4. Results and Discussion
The VASE spectrum in Figure 4 is the p-polarized spectra of the fabricated nanostructure (Figure 4) in transmission, which depicts the measured versus the wavelength. As can be seen from Figure 4, a first resonance dip is observed at the shorter wavelength of about 700 nm and a second dip observed at the longer wavelength of about 1350 nm. The first dip at about 700 nm corresponds to the bright resonance mode. This resonant
Figure 3. Scanning electron microscope (SEM) image of the fabricated gold nanorods on an Indium tin oxide (ITO) coated glass substrate.
Figure 4. Representative VASE Ψ spectra for the transmission ellipsometry of the gold nanostructure. Ψ in degrees versus wavelength in nanometers for angles of incidence (AOI) from 0˚ to 35˚ at intervals of 5˚. The incidence plane is perpendicular to the gold nanorods (p-polarization).
Figure 5. Representative VASE Δ spectra for the transmission ellipsometry of the gold nanostructure. The Δ in degrees versus wavelength in nanometers for angles of incidence from 0˚ to 35˚. The incidence plane is perpendicular to the gold nanorods (p-polariza- tion).
mode at about 700 nm is the electric resonance with a characteristic broad resonance profile, having low quality factor owing to the low loss nature of the mode. These dips correspond to the resonance modes of the gold nanostructure as depicted in Figure 2.
In Figure 4 of the representative VASE spectra, a second dip can be observed at the longer wavelength of 1350 nm. This second resonance mode at the longer wavelength of about 1350 nm has a characteristic narrow profile and consequently a high quality factor, unlike the first resonance at 700 nm.
Likewise, Figure 5 shows the measured VASE spectra for the gold nanostructure (Figure 3) against wavelength for incidence angles (AOI) from 0˚ to 35˚, at intervals of 5˚. From the experimental measurement (Figure 5), a first resonance at the shorter wavelength of about 700 nm is observed, which corresponds to the resonance mode observed from the VASE spectra of Figure 4. Also from the VASE spectra of Figure 4, a second resonance mode at the longer wavelength of about 1350 nm is observed, similar to the observed second resonance in the VASE spectra of Figure 5, consistent with experimental results. It is worth noting that the variance of the resonance position in Figure 2 with the experimentally obtained spectrum of Figure 4 and Figure 5 can be attributed to imperfections in the fabrication procedures.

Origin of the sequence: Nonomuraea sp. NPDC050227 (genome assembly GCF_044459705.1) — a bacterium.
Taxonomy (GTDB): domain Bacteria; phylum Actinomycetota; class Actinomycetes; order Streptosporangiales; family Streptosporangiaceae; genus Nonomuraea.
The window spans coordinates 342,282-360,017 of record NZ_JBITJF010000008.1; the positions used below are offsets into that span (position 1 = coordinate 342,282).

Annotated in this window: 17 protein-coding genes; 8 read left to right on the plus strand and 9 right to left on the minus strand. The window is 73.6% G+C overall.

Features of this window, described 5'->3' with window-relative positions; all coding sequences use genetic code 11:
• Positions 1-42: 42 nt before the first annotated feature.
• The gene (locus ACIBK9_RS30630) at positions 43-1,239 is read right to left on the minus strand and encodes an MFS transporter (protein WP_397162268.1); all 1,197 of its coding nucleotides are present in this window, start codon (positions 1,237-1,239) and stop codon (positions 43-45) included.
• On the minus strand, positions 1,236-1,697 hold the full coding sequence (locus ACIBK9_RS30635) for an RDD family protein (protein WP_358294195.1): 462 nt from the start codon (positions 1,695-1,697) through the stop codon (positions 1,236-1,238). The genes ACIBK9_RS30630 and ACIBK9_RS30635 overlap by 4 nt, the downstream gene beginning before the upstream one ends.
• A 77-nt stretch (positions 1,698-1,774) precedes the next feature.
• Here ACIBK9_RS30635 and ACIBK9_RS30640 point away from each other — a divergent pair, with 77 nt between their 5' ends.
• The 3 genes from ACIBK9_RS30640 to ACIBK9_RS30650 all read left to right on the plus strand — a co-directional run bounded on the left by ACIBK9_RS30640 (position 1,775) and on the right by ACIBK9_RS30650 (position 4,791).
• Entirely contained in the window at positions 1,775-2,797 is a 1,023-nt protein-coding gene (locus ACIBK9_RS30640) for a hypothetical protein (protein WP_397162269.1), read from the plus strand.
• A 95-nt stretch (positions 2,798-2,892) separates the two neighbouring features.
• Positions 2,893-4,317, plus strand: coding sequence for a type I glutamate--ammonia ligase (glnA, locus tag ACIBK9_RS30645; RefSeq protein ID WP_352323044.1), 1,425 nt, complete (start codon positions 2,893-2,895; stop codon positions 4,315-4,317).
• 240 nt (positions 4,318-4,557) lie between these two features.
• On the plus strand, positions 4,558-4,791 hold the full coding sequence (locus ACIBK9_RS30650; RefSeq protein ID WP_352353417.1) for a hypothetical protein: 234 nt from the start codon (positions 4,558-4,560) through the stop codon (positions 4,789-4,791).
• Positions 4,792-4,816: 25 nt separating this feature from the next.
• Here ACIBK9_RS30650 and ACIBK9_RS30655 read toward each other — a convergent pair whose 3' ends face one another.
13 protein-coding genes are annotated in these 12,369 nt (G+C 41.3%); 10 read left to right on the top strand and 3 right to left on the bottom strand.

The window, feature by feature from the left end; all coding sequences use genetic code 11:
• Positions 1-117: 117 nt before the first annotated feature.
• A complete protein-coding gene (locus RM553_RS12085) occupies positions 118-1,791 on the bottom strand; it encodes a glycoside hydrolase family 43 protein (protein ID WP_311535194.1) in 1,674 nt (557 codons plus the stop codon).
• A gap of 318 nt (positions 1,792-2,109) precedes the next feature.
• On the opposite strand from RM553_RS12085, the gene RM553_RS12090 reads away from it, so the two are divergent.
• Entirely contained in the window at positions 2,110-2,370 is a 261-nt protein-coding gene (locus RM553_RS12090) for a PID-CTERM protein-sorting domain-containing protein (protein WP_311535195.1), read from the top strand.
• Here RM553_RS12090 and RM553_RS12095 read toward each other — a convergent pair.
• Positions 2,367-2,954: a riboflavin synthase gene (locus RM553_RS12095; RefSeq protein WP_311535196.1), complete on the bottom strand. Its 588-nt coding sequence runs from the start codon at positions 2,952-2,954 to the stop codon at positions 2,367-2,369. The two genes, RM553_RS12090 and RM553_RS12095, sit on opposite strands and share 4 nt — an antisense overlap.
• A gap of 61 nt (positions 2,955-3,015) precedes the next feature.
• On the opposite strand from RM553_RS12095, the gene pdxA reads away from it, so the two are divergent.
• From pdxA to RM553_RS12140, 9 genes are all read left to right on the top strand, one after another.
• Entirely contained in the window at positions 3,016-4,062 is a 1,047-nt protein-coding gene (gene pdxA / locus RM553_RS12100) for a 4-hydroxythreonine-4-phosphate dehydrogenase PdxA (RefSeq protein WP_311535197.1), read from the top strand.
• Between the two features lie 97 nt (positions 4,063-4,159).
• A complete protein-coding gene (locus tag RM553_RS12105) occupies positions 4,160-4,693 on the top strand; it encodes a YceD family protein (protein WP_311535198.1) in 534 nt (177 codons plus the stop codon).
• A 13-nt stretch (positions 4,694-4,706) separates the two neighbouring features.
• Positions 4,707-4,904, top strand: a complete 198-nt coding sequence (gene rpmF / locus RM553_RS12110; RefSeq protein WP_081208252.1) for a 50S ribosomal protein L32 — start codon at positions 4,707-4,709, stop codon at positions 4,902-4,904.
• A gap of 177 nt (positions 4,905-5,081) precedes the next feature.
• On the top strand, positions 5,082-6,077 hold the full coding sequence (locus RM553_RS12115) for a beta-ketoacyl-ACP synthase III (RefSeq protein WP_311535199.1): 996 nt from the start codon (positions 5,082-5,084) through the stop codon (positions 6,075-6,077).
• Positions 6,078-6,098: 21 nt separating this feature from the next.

In this work the spectroscopic ellipsometry has been used in investigating a gold nanorod on an ITO coated glass substrate. The optical spectrum of the fabricated gold nanorod was experimentally obtained using ellipsometry. From the experimental results in Figure 4 and Figure 5 the observed resonance of the gold nanorod is in agreement with that from the simulated results in Figure 2. The discrepancy in the positions of resonance of the experimental measurements and simulation results is attributed to fabrication imperfections. The sensitive nature of ellipsometry measurements to polarization changes has enabled the clear identification of the resonant modes of the fabricated gold nanorod on Indium tin oxide (ITO) coated glass substrate.